The Philadelphia Church

And He said to them, "Follow Me, and I will make you fishers of men. (Matt 4:19)"

The following Scripture passages are offered to aid beginning fellowships. The readings and commentary return to subjects previously discussed, but hopefully, with greater insight and depth. The concept behind this Sabbath’s selection is the key of David.

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Weekly Readings

Sabbath of March 18, 2006

The person conducting the Sabbath service should open services with two or three hymns, or psalms, followed by an opening prayer acknowledging that two or three (or more) are gathered together in Christ Jesus’ name, and inviting the Lord to be with them.

The person conducting the service should now begin by reading Isaiah chapter 48, verse 12, and Psalm 146, verse 1, followed by Psalm 148, verse 1, and Psalm 149, verse 1.

Commentary: As observed when reading Isaiah chapter 43, the structure of Isaiah’s poetry—of all Hebraic poetry—features thought couplets that move from natural to spiritual, from darkness and death to light and life. These couplets have the same relationship in their first presentation of the thought to their second presentation that the first Adam, a man of mud, had with the last Adam, a quickening spirit.

‘“Listen to me [YHWH], O Jacob’” (Isaiah 48:12) is a direct address to the natural nation that only knew Yah [half of the tetragrammaton, the radial /YH/] as God, for Jesus came to reveal the, until then, unknown Father. Thus, the second clause of the sentence and second presentation of the thought—‘“and Israel, whom I called’”—is primarily directed at the spiritual nation that has prevailed with the Father [the second half of the tetragrammaton, the radical /WH/]. For until the Holy Spirit is poured out upon all flesh, the Father draws or calls disciples from the world as He pleases, this calling making some human beings special vessels chosen as firstfruits. So together, the names Jacob and Israel represent the physically circumcised nation and the spiritually circumcised nation—but Jacob also forms the spiritually lifeless shadow of Israel, who wrestled with God and prevailed, as the natural nation of Israel forms the lifeless shadow of the Christian Church.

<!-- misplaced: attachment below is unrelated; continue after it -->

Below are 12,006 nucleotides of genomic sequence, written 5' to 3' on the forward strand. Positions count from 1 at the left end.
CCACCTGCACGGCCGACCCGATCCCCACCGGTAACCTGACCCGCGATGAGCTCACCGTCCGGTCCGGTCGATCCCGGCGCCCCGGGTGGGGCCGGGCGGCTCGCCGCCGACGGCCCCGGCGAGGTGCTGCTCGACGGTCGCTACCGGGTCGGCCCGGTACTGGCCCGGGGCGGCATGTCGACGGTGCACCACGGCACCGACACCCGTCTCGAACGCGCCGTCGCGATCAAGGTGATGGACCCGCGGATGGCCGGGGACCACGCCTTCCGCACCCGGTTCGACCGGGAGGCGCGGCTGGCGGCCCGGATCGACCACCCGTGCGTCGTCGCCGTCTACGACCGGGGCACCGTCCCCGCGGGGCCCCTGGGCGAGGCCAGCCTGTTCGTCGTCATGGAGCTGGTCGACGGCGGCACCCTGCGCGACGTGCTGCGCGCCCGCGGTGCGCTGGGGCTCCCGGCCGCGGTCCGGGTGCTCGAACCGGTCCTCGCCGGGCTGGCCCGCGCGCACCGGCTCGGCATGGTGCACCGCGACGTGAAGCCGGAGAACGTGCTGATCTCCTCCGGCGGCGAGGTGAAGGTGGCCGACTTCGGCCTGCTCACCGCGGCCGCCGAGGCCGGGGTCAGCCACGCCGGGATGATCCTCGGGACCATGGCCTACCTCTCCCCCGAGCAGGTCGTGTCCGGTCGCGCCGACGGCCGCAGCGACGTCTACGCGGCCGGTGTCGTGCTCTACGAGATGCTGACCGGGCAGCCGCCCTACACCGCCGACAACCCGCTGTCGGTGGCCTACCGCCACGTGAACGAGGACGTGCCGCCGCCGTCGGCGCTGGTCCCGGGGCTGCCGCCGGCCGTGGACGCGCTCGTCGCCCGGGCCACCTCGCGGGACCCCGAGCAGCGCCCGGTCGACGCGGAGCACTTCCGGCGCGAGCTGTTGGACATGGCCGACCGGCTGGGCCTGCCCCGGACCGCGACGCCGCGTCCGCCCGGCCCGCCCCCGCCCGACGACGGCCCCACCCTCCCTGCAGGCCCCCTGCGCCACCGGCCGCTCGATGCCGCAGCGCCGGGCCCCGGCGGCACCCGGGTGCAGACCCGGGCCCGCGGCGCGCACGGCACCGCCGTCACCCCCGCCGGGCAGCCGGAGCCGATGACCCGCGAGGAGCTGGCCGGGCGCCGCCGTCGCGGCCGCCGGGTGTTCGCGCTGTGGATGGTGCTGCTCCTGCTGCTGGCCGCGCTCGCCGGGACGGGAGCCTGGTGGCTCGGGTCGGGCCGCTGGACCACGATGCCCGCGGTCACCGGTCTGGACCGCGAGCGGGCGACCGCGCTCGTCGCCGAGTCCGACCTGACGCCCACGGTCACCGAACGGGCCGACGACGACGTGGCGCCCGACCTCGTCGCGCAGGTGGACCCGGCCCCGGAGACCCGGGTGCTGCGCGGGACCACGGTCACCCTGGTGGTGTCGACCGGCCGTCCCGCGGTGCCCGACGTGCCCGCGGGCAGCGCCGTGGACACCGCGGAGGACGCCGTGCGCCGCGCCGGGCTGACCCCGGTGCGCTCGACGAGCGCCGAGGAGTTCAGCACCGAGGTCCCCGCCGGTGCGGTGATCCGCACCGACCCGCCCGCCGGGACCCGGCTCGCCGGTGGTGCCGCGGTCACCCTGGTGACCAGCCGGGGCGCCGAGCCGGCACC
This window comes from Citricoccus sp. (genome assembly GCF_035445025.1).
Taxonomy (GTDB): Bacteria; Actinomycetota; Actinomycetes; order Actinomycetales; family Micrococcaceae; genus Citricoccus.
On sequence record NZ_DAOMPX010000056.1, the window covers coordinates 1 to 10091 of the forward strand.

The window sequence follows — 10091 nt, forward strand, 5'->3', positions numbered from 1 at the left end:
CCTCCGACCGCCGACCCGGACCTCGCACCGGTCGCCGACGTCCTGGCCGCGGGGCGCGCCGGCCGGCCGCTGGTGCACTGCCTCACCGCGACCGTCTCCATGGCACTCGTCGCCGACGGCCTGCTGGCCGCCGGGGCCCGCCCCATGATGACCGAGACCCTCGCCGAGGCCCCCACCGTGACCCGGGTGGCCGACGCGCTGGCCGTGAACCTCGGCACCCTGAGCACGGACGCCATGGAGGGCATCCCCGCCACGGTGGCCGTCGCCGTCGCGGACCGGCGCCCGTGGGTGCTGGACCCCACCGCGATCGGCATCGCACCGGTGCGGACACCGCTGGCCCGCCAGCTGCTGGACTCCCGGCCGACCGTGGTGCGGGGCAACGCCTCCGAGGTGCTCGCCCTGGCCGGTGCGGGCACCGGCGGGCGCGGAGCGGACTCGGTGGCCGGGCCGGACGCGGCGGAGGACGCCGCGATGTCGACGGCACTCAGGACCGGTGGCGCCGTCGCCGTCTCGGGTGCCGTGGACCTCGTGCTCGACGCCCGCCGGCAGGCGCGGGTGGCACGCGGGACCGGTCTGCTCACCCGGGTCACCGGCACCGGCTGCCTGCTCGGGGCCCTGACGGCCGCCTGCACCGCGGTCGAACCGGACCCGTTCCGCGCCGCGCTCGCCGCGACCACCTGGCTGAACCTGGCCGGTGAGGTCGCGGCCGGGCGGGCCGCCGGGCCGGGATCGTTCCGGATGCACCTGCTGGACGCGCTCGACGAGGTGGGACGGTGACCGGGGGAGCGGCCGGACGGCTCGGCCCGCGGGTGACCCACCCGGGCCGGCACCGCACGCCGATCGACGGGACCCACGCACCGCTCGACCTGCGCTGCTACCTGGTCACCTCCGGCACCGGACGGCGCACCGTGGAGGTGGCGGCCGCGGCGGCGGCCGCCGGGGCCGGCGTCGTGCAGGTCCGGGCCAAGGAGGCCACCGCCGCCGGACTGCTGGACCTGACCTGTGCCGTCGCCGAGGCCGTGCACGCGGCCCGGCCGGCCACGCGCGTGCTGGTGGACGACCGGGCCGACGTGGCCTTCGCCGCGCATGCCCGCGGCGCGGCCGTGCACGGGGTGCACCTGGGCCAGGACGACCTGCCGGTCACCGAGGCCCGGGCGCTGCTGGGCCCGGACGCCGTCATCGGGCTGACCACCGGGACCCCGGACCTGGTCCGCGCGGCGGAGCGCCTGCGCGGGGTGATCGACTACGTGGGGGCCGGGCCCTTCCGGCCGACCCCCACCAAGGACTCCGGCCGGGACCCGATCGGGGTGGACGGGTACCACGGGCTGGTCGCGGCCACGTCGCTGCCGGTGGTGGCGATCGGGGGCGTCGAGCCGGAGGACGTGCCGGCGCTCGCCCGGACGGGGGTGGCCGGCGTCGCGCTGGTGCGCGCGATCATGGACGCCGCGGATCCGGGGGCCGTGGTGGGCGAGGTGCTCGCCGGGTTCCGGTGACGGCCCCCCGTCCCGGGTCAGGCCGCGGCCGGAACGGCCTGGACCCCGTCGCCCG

The disciple who desires to know how the Church appears in the heavenly realm to God need only look at its shadow, reading, in particular, Ezekiel chapter 20.

In his mature years, King David understood the natural/spiritual metaphor inherent in Hebraic poetry—and possessing the “key of David” causes disciples to also understand this metaphor. The key of David isn’t knowledge of who the endtime descendants of the ancient house of Israel are. Such knowledge is physical and is, or has been obtained physically; such knowledge need not be revealed by God.

The much bandied key of David that one particular fellowship believes it possesses is a plagiarized scroll over which the fellowship’s disciples will stumble into their physical deaths early in the seven endtime years of tribulation. And this same scroll is referenced or indirectly used by other fellowships of the slivered Church of God, each sliver setting its disciples up to worship the old dragon when he is cast from heaven halfway though the seven endtime years…it cannot be said too strongly: the key of David doesn’t pertain to physical peoples, but to the relationship between the physical realm and the supra-dimensional heavenly realm, this relationship is that of Jacob to Israel, or of the first Adam to the last Adam, or of Theos [Yah] to Theon (from John 1:1-2).